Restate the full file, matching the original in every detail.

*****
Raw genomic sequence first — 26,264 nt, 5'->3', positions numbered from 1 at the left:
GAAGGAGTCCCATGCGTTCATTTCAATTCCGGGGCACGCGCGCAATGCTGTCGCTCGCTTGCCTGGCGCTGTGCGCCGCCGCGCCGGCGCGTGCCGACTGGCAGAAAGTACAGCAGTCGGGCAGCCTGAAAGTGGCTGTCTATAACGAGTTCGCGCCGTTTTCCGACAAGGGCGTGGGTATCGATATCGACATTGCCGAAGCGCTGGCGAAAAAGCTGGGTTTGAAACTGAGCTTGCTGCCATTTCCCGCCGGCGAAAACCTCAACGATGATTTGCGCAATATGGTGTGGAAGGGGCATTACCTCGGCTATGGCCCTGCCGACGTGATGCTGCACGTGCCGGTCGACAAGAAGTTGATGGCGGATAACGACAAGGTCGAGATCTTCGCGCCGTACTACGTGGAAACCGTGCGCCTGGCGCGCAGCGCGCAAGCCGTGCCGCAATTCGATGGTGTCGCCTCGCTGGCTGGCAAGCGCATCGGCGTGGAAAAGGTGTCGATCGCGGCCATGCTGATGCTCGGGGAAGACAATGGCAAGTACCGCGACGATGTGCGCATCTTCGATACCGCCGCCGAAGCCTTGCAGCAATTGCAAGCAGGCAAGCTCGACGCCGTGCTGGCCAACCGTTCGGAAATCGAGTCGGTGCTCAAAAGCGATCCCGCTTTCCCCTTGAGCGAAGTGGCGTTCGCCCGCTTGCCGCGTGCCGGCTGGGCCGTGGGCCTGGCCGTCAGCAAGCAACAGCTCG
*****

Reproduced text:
Raw genomic sequence first — 26,264 nt, 5'->3', positions numbered from 1 at the left:
GAAGGAGTCCCATGCGTTCATTTCAATTCCGGGGCACGCGCGCAATGCTGTCGCTCGCTTGCCTGGCGCTGTGCGCCGCCGCGCCGGCGCGTGCCGACTGGCAGAAAGTACAGCAGTCGGGCAGCCTGAAAGTGGCTGTCTATAACGAGTTCGCGCCGTTTTCCGACAAGGGCGTGGGTATCGATATCGACATTGCCGAAGCGCTGGCGAAAAAGCTGGGTTTGAAACTGAGCTTGCTGCCATTTCCCGCCGGCGAAAACCTCAACGATGATTTGCGCAATATGGTGTGGAAGGGGCATTACCTCGGCTATGGCCCTGCCGACGTGATGCTGCACGTGCCGGTCGACAAGAAGTTGATGGCGGATAACGACAAGGTCGAGATCTTCGCGCCGTACTACGTGGAAACCGTGCGCCTGGCGCGCAGCGCGCAAGCCGTGCCGCAATTCGATGGTGTCGCCTCGCTGGCTGGCAAGCGCATCGGCGTGGAAAAGGTGTCGATCGCGGCCATGCTGATGCTCGGGGAAGACAATGGCAAGTACCGCGACGATGTGCGCATCTTCGATACCGCCGCCGAAGCCTTGCAGCAATTGCAAGCAGGCAAGCTCGACGCCGTGCTGGCCAACCGTTCGGAAATCGAGTCGGTGCTCAAAAGCGATCCCGCTTTCCCCTTGAGCGAAGTGGCGTTCGCCCGCTTGCCGCGTGCCGGCTGGGCCGTGGGCCTGGCCGTCAGCAAGCAACAGCTCG